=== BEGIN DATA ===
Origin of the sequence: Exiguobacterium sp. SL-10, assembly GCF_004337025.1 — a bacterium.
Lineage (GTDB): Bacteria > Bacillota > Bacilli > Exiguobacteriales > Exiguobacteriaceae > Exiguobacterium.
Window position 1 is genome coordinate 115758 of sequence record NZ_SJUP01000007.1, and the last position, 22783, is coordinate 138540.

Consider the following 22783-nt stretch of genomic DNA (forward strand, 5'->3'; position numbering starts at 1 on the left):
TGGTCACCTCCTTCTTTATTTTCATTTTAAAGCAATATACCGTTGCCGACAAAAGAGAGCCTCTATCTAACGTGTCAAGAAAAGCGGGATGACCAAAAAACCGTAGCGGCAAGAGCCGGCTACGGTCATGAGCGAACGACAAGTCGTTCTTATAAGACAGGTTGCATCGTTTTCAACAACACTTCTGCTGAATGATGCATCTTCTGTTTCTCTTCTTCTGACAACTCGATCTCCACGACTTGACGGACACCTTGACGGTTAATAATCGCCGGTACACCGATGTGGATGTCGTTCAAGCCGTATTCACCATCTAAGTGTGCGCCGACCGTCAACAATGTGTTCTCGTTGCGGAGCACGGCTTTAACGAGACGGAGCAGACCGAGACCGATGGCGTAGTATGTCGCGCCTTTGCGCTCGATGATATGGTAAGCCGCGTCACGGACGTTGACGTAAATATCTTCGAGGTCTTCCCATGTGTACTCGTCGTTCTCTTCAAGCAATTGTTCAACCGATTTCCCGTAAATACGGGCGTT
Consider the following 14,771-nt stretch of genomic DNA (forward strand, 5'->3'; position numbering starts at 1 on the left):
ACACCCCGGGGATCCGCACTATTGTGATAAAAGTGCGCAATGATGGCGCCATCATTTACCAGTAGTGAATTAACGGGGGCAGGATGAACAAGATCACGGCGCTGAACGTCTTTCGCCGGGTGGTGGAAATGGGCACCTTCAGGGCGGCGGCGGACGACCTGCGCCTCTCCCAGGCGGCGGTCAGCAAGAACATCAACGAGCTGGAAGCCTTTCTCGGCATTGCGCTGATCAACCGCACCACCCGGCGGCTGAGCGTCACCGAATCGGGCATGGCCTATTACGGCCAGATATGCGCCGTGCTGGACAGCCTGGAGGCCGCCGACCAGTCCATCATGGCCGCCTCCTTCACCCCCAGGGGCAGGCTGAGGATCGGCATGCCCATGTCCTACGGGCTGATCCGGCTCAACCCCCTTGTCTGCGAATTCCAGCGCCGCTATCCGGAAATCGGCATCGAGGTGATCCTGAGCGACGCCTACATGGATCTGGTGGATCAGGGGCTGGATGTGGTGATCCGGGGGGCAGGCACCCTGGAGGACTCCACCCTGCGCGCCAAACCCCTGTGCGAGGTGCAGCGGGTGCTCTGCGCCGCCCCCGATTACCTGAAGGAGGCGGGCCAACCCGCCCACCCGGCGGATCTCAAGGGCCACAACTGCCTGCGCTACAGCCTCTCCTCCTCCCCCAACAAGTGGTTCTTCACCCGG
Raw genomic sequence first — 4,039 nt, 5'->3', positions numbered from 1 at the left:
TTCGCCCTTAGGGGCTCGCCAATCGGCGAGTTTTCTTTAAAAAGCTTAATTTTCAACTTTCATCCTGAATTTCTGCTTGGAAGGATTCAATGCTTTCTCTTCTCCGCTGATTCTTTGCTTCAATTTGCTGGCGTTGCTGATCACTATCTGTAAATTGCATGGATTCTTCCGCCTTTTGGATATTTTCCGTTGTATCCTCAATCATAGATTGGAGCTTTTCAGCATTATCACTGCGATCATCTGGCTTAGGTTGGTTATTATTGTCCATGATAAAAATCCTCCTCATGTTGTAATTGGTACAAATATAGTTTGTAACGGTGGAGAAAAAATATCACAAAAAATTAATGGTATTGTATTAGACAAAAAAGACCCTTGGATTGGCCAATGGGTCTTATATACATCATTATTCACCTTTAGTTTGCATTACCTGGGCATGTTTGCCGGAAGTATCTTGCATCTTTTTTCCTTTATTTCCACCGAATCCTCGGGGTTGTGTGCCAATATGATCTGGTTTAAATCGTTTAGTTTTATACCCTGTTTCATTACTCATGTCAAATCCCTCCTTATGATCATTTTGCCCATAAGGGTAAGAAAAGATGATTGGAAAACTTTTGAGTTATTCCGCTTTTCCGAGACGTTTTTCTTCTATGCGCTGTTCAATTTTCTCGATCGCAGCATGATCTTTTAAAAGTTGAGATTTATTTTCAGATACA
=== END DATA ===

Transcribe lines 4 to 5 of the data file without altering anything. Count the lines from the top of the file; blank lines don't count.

Consider the following 22783-nt stretch of genomic DNA (forward strand, 5'->3'; position numbering starts at 1 on the left):
TGGTCACCTCCTTCTTTATTTTCATTTTAAAGCAATATACCGTTGCCGACAAAAGAGAGCCTCTATCTAACGTGTCAAGAAAAGCGGGATGACCAAAAAACCGTAGCGGCAAGAGCCGGCTACGGTCATGAGCGAACGACAAGTCGTTCTTATAAGACAGGTTGCATCGTTTTCAACAACACTTCTGCTGAATGATGCATCTTCTGTTTCTCTTCTTCTGACAACTCGATCTCCACGACTTGACGGACACCTTGACGGTTAATAATCGCCGGTACACCGATGTGGATGTCGTTCAAGCCGTATTCACCATCTAAGTGTGCGCCGACCGTCAACAATGTGTTCTCGTTGCGGAGCACGGCTTTAACGAGACGGAGCAGACCGAGACCGATGGCGTAGTATGTCGCGCCTTTGCGCTCGATGATATGGTAAGCCGCGTCACGGACGTTGACGTAAATATCTTCGAGGTCTTCCCATGTGTACTCGTCGTTCTCTTCAAGCAATTGTTCAACCGATTTCCCGTAAATACGGGCGTT